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Maundy Thursday Liturgy


Today Waypoint people are celebrating Maundy Thursday with a meal in homes throughout the area. This is the first year we are practicing it this way. So, we wanted to share the liturgy with everyone in case you are unable to attend one of the dinners.



Liturgy for the Maundy Thursday Meals


What Does Maundy Thursday Mean?


Christ's "mandate" is commemorated on Maundy Thursday---"maundy" being a shortened form of mandatum (Latin), which means "command." It was on the Thursday of Christ's final week before being crucified and resurrected that He said this commandment to His disciples. Jesus and his disciples had just shared what was known as the Last Supper and he was washing their feet when he stated:


“A new command I give you: Love one another. As I have loved you, so you must love one another. By this everyone will know that you are my disciples, if you love one another.” John 13:34-35


What Was the New Commandment Given on Maundy Thursday?


One thing it did, was to raise the definition of love to a new and higher standard. A new standard that is a fixture in the new kingdom that Jesus brought. He describes it as a ‘new commandment’. Love, of course, is central in many parts of the Old Testament. The book Leviticus (19:18) commanded the Israelites to love their neighbors as themselves. But the newness isn’t so much a matter of never having heard words like this before. It’s a matter of the mode of this love, the depth and type of this love: love one another in the same way that I have loved you.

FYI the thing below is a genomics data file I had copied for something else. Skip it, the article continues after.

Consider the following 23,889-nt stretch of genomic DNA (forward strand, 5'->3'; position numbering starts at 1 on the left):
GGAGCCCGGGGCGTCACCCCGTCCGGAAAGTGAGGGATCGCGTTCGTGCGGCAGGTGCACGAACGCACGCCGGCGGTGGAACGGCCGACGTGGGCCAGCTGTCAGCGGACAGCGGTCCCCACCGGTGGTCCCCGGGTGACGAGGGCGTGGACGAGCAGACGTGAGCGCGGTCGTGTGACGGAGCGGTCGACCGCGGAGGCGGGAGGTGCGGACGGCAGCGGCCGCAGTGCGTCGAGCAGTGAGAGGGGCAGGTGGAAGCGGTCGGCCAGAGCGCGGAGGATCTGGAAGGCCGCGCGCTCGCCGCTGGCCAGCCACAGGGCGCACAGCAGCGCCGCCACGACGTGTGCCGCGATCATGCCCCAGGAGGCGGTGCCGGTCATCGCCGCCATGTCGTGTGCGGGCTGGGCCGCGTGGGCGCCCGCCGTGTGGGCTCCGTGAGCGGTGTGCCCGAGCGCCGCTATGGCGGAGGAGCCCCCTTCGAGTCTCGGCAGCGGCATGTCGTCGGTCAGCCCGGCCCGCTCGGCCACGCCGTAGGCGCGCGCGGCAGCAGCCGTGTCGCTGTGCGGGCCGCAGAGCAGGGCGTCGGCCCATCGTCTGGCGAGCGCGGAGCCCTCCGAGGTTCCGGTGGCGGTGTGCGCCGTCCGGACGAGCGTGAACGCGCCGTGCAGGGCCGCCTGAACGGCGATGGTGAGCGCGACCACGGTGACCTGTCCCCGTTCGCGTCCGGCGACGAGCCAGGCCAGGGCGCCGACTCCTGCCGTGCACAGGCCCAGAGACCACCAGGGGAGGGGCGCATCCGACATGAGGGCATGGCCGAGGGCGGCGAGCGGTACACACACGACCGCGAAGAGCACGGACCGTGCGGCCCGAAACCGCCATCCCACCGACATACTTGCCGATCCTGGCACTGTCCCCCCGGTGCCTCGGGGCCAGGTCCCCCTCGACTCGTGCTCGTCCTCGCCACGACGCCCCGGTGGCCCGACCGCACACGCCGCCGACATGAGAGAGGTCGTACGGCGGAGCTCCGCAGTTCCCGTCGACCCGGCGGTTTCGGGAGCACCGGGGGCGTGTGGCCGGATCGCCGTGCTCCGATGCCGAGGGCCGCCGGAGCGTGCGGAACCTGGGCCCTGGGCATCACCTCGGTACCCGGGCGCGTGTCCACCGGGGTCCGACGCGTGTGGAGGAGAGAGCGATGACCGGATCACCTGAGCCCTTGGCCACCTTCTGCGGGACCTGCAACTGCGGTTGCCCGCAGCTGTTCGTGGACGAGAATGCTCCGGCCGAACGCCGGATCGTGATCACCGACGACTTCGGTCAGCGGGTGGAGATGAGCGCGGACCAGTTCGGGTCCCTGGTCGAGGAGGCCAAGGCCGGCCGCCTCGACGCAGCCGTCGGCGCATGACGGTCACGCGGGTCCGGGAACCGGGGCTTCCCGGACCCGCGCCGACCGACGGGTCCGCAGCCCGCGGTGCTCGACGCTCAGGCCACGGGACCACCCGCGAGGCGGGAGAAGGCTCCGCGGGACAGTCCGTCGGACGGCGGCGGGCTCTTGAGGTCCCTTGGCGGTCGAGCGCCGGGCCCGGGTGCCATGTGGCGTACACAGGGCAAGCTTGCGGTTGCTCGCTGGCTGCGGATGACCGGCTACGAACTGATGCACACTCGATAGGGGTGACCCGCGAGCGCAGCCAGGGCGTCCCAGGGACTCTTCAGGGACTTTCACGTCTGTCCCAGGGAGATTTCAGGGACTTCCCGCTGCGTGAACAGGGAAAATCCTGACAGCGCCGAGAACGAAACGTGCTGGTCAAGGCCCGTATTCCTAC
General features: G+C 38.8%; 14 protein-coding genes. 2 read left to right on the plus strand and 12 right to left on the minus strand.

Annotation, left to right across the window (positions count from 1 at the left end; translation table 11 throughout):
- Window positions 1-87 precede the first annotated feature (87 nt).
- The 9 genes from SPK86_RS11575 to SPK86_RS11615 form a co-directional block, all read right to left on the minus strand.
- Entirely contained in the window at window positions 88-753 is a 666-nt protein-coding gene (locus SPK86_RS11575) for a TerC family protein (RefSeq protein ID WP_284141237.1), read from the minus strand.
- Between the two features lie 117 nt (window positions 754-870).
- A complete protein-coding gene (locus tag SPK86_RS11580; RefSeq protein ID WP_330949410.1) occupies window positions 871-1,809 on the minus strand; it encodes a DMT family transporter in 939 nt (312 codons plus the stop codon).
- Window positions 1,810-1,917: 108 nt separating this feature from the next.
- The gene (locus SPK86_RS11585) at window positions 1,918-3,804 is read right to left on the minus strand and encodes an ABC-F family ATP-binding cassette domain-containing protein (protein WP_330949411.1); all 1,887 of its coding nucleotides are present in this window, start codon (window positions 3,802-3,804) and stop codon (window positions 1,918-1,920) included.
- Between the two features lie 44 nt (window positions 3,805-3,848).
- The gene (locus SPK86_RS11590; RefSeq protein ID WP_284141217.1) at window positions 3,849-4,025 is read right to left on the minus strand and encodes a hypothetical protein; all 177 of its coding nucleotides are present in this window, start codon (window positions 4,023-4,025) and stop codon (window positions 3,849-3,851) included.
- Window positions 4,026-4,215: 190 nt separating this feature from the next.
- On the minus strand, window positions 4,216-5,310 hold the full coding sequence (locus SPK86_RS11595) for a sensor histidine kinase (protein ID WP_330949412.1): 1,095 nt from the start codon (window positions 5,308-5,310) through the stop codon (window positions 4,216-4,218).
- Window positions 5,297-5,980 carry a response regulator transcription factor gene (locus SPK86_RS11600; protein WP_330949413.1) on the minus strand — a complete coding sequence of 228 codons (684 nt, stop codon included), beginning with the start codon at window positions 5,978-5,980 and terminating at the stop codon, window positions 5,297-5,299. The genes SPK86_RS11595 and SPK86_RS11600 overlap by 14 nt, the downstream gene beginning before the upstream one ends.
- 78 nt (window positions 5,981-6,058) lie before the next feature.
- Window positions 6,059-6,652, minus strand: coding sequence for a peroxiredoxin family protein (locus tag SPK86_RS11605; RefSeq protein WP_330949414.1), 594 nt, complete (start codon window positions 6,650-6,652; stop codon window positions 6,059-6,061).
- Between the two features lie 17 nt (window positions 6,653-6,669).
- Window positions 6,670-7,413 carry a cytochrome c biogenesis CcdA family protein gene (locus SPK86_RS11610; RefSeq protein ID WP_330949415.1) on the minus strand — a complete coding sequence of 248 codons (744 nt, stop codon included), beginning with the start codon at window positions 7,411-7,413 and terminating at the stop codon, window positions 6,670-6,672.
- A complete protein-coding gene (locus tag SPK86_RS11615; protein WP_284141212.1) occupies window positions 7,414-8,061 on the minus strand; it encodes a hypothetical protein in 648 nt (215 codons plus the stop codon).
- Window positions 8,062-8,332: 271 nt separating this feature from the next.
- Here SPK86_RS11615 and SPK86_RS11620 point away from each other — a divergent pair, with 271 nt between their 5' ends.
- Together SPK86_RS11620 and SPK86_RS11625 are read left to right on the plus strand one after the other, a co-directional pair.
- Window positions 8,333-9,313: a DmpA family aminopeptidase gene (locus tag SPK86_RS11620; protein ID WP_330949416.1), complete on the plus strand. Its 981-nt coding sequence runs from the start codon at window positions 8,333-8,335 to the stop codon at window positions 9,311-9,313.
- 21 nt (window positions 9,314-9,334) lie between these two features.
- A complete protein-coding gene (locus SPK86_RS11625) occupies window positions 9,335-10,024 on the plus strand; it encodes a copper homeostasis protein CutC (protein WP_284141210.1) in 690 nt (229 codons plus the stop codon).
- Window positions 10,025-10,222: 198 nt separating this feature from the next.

It has been hard for the disciples up to this point even to appreciate what Jesus has been doing on their behalf; now he’s telling them to copy him! As Jesus is washing their feet at this meal, they are to look back at his whole life, his whole way and manner of life, and to find in it a pattern, a shape, an example, a power. To wash someone else’s feet, you have to think of yourself as only a slave. That, as we saw, can feed all the wrong kind of thinking: it can produce a sort of inverted pride, a pride at one’s own humility. But with love there’s no danger of that. Love is all about the other person. It overflows into service, not in order to show off how hard-working it is, but because that is its natural form.


Jesus sacrificially met His followers' deepest need---that of new spiritual life and the forgiveness of sins. He even loved His enemies, and He calls us to show love to those who don't appear to deserve it. Just as Jesus loved sinners "to the end" (or "to the max" John 13:1) when He had nothing to gain from them, so must we. The Bible says that there was nothing attractive about sinful mankind that drew Him to love us. God loved us while we were yet sinners (Romans 5:8). Salvation is not only a wonderful gift that protects us from the penalty that we deserve (Romans 6:23), but by the finished work of Christ through the power of the Holy Spirit we are granted spiritual strength that motivates godly action in us so we obey Christ's new command to love---to love our brothers and sisters in Christ and even to love those who we think deserve it least.


And now we will read 1 John 1:7-12, as Jesus’ disciple John, teaches local churches about Jesus’ new commandment to love,

7 Dear friends, let us love one another, for love comes from God. Everyone who loves has been born of God and knows God. 8 Whoever does not love does not know God, because God is love. 9 This is how God showed his love among us: He sent his one and only Son into the world that we might live through him. 10 This is love: not that we loved God, but that he loved us and sent his Son as an atoning sacrifice for our sins. 11 Dear friends, since God so loved us, we also ought to love one another. 12 No one has ever seen God; but if we love one another, God lives in us and his love is made complete in us.


Take a moment to reflect on these words and the new commandment Jesus gives us.

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